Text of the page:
What do you think of the Jockey Club plan for Central Police Station?
Notwithstanding the circumstances in which the design was made and apparently 'accepted' by the government, I am opposed to the glass tower, which is planned as part of the Central Police Station project.
While I have not had the privilege to see the design in detail, I do have a number of concerns.
Firstly, it is an overwhelming structure.
One can compare the size of the glass pyramid with respect to the Louvre to understand that the proportion must be right.
The building cluster is supposed to be a reflection on how law and order were introduced to Hong Kong, and should be preserved as such.
The tower, standing at 160 metres, completely overwhelms the historical buildings and just works to reinforce the impression that space for new and additional commercial space is more important.
Secondly, I don't see how the tower can be accommodated without destroying some of the existing buildings. I have good reasons to suspect that some of the buildings will have to give way to the construction of the tower.
Thirdly, I live in Caine Road, and feel the tower will bring a lot of environmental problems to residents. These include the wall effect, which restricts the air circulation, the glare resulting from the reflections and refractions of the structure, and a possible intrusion into our privacy from a transport structure.
The value of the site lies not with any particular building but with its clustering of historic legal services. It is reinforced by the street names, such as Old Bailey Street and Chancery Lane. The whole place should reflect its legal history.
Can we not just leave the entire building cluster intact and make the best use of the space available, rather than grafting an overwhelming commercial landmark on the site?
Dennis Li, Central
Should more psychologists be hired for the disciplined services?
I personally think it is necessary to have more psychologists.
I have been working in the disciplined force for more than seven years. Nowadays, civilians demand much more from each of us. We are expected to be a law enforcer, social worker, good adviser and even a friend, at times.
Ironically, who cares about us? Sometimes we find members of the public putting all the blame on us and venting their anger. We are not supermen. Sometimes we also feel under strain.
It is very common for a disciplined services member to have a heavy workload. We seldom get support from our superiors. Many colleagues around me have experienced a lot of stress through their work.
It is a good idea to hire more psychologists to work with us. One should be readily available to help us so we can improve our emotional health.
Our job is to help the public. It is high time the government started to help us.
Johnny Lee Chi-ho, Cheung Sha Wan
What can be done to reduce domestic violence?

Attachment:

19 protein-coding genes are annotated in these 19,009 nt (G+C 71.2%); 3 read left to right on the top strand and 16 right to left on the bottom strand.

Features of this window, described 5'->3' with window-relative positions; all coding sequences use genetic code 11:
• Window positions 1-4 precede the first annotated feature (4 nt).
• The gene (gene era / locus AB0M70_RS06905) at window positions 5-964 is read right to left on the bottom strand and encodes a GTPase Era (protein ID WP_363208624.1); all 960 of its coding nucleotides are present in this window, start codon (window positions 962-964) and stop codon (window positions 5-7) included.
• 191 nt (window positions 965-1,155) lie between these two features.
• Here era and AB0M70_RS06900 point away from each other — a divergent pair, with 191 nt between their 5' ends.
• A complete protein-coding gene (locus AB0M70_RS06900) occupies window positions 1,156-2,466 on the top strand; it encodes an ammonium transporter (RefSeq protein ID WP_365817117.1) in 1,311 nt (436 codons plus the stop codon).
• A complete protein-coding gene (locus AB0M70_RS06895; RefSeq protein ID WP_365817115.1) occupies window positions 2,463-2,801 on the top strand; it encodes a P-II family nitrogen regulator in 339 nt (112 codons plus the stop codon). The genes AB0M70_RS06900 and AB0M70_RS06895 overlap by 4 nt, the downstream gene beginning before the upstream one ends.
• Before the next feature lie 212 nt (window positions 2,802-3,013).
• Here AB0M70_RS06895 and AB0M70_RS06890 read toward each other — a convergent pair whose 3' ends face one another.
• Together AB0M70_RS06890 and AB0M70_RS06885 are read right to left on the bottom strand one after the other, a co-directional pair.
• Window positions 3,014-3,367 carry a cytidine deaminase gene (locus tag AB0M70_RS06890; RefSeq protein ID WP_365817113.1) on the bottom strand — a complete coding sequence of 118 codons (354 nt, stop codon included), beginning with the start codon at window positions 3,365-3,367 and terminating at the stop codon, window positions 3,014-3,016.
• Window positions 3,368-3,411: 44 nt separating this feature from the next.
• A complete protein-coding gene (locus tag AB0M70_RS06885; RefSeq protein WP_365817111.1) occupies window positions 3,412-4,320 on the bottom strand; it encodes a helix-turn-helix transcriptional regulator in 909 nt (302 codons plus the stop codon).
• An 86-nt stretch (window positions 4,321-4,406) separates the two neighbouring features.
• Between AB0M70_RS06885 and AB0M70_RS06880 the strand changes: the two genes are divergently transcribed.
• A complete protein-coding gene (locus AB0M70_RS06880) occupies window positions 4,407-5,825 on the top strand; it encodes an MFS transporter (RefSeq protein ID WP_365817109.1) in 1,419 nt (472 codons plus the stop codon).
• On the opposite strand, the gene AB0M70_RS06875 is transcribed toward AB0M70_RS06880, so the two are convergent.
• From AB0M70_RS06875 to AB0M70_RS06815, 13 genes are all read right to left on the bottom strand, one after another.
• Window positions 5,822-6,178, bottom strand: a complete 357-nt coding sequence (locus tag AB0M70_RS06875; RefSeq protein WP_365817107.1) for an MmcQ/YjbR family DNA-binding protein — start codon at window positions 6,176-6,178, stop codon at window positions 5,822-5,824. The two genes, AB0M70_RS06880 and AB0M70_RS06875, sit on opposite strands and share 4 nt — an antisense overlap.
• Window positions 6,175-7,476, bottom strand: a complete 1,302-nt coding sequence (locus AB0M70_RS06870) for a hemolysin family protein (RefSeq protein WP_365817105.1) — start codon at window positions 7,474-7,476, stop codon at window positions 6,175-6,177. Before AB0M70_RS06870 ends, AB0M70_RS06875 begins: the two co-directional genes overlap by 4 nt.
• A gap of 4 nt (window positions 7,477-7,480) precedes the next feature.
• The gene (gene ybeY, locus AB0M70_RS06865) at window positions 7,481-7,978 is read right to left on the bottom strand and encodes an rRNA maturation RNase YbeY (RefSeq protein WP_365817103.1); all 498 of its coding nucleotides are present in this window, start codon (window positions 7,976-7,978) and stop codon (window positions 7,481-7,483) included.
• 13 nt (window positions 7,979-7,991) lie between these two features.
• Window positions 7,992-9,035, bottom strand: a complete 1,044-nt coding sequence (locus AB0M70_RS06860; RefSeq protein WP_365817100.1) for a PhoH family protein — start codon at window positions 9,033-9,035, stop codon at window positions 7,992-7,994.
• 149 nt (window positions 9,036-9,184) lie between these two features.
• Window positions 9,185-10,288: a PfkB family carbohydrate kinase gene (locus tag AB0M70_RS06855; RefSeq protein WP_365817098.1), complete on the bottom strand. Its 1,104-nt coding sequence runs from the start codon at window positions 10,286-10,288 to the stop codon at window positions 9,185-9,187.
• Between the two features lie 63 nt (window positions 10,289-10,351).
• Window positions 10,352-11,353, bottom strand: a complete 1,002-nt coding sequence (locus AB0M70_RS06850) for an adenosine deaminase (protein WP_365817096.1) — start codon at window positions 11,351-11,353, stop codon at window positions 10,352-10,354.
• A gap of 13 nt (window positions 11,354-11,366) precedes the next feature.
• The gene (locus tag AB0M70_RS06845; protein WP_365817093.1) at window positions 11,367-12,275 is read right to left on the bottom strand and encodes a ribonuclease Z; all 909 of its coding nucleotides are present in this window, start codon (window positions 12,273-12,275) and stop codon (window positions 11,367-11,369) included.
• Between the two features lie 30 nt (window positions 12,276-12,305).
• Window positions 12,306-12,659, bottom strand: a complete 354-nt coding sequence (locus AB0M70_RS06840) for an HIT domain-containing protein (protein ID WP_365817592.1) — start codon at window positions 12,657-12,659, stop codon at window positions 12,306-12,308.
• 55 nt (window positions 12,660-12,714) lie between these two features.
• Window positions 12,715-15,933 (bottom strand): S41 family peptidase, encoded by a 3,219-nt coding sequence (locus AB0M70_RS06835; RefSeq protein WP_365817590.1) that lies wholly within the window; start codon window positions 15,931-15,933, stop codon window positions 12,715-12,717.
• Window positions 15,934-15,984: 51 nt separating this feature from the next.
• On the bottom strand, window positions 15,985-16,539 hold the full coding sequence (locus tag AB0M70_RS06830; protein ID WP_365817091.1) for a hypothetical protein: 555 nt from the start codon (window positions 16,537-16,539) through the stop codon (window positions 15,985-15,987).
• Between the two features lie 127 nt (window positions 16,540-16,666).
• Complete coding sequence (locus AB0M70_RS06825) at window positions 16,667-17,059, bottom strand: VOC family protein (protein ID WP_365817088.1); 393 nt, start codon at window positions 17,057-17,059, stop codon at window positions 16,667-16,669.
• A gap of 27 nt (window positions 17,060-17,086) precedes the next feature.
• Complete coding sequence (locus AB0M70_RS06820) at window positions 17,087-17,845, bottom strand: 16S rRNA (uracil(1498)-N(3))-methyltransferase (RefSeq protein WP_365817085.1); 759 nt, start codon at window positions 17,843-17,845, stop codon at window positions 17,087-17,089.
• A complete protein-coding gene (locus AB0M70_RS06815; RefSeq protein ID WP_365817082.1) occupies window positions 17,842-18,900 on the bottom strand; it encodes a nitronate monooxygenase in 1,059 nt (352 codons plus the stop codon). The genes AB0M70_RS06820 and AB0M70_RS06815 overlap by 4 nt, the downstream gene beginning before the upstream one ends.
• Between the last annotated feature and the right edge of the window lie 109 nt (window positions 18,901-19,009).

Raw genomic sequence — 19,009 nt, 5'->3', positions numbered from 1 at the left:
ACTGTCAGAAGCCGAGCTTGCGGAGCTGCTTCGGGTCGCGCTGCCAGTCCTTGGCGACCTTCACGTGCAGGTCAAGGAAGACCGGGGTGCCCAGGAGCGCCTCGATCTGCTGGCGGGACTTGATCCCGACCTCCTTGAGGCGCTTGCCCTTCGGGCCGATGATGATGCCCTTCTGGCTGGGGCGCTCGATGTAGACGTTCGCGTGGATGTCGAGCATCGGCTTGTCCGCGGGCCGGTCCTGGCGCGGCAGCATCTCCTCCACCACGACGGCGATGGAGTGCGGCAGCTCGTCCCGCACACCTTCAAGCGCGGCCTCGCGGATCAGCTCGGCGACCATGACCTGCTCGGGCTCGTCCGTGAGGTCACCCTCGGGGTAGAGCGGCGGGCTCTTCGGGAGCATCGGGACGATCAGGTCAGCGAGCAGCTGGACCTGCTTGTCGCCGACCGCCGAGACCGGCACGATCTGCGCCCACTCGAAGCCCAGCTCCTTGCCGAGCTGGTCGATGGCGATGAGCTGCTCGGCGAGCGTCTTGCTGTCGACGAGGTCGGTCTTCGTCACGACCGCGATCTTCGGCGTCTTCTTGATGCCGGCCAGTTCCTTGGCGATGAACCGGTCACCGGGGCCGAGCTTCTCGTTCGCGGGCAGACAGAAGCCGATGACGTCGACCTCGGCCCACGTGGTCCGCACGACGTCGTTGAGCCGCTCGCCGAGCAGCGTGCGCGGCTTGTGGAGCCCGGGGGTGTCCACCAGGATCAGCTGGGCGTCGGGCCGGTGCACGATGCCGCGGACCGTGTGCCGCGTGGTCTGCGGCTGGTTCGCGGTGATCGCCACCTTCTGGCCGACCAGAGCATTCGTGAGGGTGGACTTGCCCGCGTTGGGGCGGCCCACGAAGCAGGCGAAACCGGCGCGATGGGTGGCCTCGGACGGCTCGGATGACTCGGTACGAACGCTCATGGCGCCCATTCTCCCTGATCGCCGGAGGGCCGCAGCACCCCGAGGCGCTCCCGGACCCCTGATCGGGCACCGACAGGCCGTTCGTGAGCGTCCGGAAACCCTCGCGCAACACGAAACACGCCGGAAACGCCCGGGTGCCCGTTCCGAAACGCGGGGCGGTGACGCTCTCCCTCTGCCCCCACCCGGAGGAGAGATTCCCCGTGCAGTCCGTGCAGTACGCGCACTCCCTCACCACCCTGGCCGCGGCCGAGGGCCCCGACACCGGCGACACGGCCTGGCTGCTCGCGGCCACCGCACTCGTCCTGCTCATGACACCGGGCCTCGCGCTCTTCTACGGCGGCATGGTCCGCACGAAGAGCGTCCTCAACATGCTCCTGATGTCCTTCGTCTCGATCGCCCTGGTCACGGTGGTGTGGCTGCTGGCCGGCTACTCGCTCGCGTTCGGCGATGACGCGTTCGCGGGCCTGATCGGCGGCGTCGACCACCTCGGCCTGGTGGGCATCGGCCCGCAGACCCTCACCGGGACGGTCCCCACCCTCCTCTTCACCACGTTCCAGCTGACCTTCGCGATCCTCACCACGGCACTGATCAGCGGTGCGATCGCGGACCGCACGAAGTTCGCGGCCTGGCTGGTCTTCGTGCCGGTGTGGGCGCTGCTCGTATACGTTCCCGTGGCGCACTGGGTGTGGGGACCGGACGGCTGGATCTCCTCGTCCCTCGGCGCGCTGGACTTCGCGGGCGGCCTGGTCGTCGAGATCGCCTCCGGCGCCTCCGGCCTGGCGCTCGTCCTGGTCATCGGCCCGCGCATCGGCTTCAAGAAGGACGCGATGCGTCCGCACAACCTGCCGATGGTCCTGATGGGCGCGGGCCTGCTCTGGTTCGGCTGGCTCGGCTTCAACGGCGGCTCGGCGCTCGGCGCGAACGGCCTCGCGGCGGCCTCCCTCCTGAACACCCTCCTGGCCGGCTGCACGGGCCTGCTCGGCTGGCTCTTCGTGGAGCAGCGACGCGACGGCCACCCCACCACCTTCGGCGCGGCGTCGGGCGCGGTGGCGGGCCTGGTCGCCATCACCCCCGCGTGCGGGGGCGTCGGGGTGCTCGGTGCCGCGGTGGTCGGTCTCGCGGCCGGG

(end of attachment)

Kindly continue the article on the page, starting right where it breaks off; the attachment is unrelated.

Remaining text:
I was shocked by events in Tin Shui Wai two weeks ago when a mother threw her children from the balcony of her 24th-floor flat and then killed herself.
Every day you read stories about some form of domestic violence. I feel a great deal of compassion for the victims.
In many cases, the people involved are new immigrants. They find it difficult to adapt to Hong Kong.
I suggest that the relevant government departments should pay more attention to these new citizens. More social workers have to be allocated to help them.
It is important to understand the problems these people are going through and find ways to help them deal with them.
Non-governmental organisations should organise programmes so these families can acquire the skills needed to deal with the problems they face. If they can learn these skills, they will realise that suicide is not a way out and that there are better options to help them deal with their problems.
Neighbours also have a role to play and can just show that they care. Human relationships can help do so much. Even just saying hello to someone can make a difference.
Connie Cheng, Kwun Tong
The government has to take action to deal with domestic violence, for the sake of our children.
Parents with psychological problems often vent their frustration on their children. Courses must be set up to help such parents, so they can learn to deal properly with their emotions.
Neighbours can also sometimes act as good intermediaries and help solve the problems associated with domestic violence. We also need to change attitudes. Subscribing to traditional Chinese values, most Hongkongers believe they should avoid sharing their problems with other people, and that they have to solve these problems themselves. We have to change this deep-rooted way of thinking so that people realise it is okay to seek help.
The priority of parents is to try help their children have a blissful childhood, rather than an unhappy one.
Becky Chan, Sau Mau Ping
What can be done to help dumped animals?
Sometimes we see abandoned animals on the street, especially dogs and cats. But what actions can we take for them? We can't take them home, because they may be diseased.
I suggest people call the Society for the Prevention of Cruelty to Animals or the Society for Abandoned Animals. They may be able to take the poor animals to a safe place. I would also suggest people join the sponsorship scheme organised by the Society for Abandoned Animals.
Although many people are not able to raise a pet at home, they can contribute financially so that abandoned animals can be cared for. The sponsorship scheme makes that possible.
People can also join the SPCA and work as volunteers, taking care of the abandoned animals.
It is also very important that we educate our children about being kind to animals. El Chan Suk-kuen, chief executive of the Society for Abandoned Animals, said: 'If children mistreat animals, they will probably use violence on people when they grow up.'
Chris Lo, Sau Mau Ping